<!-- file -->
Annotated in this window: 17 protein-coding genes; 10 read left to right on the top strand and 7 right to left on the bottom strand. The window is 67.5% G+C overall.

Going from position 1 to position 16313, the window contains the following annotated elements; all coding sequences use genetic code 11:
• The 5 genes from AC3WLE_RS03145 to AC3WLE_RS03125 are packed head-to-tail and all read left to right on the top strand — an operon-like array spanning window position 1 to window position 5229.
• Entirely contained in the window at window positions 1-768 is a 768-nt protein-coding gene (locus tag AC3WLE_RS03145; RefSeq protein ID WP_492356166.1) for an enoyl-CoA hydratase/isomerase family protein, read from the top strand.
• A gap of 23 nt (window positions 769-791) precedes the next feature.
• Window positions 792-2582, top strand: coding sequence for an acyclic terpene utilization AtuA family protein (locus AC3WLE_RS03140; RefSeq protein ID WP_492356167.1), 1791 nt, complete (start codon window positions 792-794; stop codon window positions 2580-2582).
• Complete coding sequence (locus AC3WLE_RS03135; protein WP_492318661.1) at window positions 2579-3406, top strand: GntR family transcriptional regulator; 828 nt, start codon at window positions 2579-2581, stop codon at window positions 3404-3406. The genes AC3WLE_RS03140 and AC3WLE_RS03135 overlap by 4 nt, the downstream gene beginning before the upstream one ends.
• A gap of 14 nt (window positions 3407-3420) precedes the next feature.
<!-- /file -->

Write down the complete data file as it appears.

Annotated in this window: 17 protein-coding genes; 10 read left to right on the top strand and 7 right to left on the bottom strand. The window is 67.5% G+C overall.

Going from position 1 to position 16313, the window contains the following annotated elements; all coding sequences use genetic code 11:
• The 5 genes from AC3WLE_RS03145 to AC3WLE_RS03125 are packed head-to-tail and all read left to right on the top strand — an operon-like array spanning window position 1 to window position 5229.
• Entirely contained in the window at window positions 1-768 is a 768-nt protein-coding gene (locus tag AC3WLE_RS03145; RefSeq protein ID WP_492356166.1) for an enoyl-CoA hydratase/isomerase family protein, read from the top strand.
• A gap of 23 nt (window positions 769-791) precedes the next feature.
• Window positions 792-2582, top strand: coding sequence for an acyclic terpene utilization AtuA family protein (locus AC3WLE_RS03140; RefSeq protein ID WP_492356167.1), 1791 nt, complete (start codon window positions 792-794; stop codon window positions 2580-2582).
• Complete coding sequence (locus AC3WLE_RS03135; protein WP_492318661.1) at window positions 2579-3406, top strand: GntR family transcriptional regulator; 828 nt, start codon at window positions 2579-2581, stop codon at window positions 3404-3406. The genes AC3WLE_RS03140 and AC3WLE_RS03135 overlap by 4 nt, the downstream gene beginning before the upstream one ends.
• A gap of 14 nt (window positions 3407-3420) precedes the next feature.